The irony of the writer is that of a private person in a public profession.
Aphorisms, those simple expressions of general truth, have a long and rather distinguished pedigree. Hippocrates, Pythagoras, Hesiod, Erasmus, Pascal, Voltaire, Benjamin Franklin, Oscar Wilde, Gustave Flaubert, George Bernard Shaw, Dorothy Parker, and countless others were known for their pithy, often witty one-liners that expressed a great truth. And aphorisms have long been collected as a group and published, as the proverbs of the Old Testament Bible, the Islamic hadiths, and the Hindu Sutra testify.
Fables endure, but truths are revised.
The fact is, we love our sharp, pointed one-liners. They often encapsulate whole philosophies and beliefs. And aphorisms are also something else as well — an integral part of the world’s wisdom literature, folk wisdom, and what poet Yahia Lababidi calls “the poetry of the streets.”
Aphorism: what is worth quoting from the soul’s dialogue with itself.
Lababidi should know. He’s a poet, a writer, an essayist, and an aphorist. In 2008, he published a collection of aphorisms, many gleaned from the streets of his native Egypt. He recently revised, updated, and added to them with his recent Signposts to Elsewhere.
Revelation: the application of an old truth.
Featured two to a page, his aphorisms number about 300. He wrote most of them, he says, by the time he was 22. Read them, and you think the author is an old man in his 80s.
Respect for our elders is another form of respect for life.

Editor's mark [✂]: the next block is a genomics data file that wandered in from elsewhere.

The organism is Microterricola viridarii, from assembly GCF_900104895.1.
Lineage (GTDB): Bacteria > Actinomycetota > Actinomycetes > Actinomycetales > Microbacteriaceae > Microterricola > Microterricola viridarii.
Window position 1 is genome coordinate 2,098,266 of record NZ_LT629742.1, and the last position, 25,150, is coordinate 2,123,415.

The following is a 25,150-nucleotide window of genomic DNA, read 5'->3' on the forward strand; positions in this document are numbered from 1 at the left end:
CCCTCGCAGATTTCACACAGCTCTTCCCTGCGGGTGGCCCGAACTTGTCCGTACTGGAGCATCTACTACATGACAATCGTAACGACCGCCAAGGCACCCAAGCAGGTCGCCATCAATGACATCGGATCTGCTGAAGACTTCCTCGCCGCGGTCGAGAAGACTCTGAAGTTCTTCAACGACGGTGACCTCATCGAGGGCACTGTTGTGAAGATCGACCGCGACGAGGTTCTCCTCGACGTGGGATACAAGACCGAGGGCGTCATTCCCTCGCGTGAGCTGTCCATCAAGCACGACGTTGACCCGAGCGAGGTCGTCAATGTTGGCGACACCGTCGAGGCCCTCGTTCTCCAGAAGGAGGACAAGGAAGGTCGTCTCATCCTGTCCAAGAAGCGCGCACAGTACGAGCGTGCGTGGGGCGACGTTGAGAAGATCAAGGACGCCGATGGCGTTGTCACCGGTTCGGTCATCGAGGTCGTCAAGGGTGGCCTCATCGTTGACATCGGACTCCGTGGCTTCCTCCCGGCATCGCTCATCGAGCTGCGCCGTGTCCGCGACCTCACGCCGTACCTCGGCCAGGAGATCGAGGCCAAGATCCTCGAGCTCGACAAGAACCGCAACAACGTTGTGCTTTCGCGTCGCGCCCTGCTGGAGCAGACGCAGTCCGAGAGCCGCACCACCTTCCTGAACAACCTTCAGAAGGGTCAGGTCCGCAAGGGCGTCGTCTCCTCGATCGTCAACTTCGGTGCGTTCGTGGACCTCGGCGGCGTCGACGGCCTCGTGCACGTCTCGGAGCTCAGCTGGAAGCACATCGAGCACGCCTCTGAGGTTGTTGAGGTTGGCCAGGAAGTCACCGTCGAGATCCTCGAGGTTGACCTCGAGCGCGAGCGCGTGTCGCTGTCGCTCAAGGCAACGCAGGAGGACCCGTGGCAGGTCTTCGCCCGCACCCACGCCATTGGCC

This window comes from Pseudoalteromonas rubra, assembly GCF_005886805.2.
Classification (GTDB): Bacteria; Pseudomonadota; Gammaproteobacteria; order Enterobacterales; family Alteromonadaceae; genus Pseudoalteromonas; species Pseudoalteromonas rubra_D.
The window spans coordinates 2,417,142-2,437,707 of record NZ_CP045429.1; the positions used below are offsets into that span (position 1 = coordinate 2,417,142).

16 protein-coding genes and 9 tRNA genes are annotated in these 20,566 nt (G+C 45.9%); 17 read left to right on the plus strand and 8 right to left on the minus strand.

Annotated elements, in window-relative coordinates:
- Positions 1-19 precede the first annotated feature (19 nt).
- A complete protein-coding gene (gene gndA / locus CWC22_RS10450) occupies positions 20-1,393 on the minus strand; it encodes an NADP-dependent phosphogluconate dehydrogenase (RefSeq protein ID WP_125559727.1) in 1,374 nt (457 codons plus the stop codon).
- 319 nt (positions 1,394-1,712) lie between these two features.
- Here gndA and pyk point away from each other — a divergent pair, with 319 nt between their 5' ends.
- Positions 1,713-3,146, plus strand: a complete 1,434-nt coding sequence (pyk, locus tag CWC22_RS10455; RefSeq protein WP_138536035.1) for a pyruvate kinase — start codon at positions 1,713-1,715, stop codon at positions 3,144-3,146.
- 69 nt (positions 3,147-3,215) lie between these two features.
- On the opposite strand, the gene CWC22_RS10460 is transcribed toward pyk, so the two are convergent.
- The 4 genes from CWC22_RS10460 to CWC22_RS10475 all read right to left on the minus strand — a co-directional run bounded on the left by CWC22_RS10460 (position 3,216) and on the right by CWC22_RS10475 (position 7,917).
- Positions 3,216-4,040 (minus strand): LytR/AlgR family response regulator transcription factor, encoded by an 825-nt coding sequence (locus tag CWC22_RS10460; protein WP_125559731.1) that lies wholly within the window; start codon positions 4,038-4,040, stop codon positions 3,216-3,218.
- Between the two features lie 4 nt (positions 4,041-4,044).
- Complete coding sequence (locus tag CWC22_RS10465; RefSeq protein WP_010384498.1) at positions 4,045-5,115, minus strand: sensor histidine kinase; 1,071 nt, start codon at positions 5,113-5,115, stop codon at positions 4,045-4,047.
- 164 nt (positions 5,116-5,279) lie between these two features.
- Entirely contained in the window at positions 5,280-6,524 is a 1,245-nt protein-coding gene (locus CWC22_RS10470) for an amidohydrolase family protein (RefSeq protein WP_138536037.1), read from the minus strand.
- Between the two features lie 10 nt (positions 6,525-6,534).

While aphorisms have always been popular, Lababidi notes they have enjoyed a resurgence in recent years, due in no small part to social media. They’re almost ideally designed for a platform like Twitter, and it’s no coincidence that media like Instagram have driven a renewed interest in poetry. A poet is aware of the sense, the rhythm, and the movement of an aphorism, because poetry is filled with these one-line devices. Poetic prose is as well; in the introduction, Lababidi says that “unlike mere prose, aphorisms can keep their secrets … deepening our silences so that we might overhear ourselves.” That sentence is two aphorisms packed poetically into one. Try saying it out loud, in a quiet voice, and you may overhear yourself.
Poetry: play on worlds.
Yababidi’s poems and writing have been featured in several anthologies and published in such literary journals as Poetry, The Literary Review, The Prague Review, Tikkun, and many others. He’s received a number of prizes and recognitions for his work, including two nominations for a Pushcart Prize.
Even the most imaginative writers are merely scribes to their inspiration.
And his poems have been translated into several languages. He has published several previous collections of poetry, including Fever Dreams (2011), Barely There: Short Poems (2013) and Balancing Acts (2016). Also in 2013, he published a collection of essays with the fascinating title of Trial by Ink: From Nietzsche to Belly Dancing. A series of conversations in 2012 with his friend Alex Stern led to their collection as a book, The Artist as Mystic: Conversations with Yahia Lababidi.
Two good reasons to read: to better understand oneself or to forget oneself altogether.
Signposts to Elsewhere is a beautifully rendered work. I’ve read it three times now, and each time it’s as if I’m reading something entirely new. Each time I find something I missed before, even as an aphorism becomes familiar. And each time I think I’m reading rather profound poetry.
Language bestows her favours on those who flatter her.
(All italicized aphorisms are from Signposts to Elsewhere by Yahir Lababidi.)
How to Read a Poem uses images like the mouse, the hive, the switch (from the Billy Collins poem)—to guide readers into new ways of understanding poems. Anthology included.
“I require all our incoming poetry students—in the MFA I direct—to buy and read this book.”
—Jeanetta Calhoun Mish
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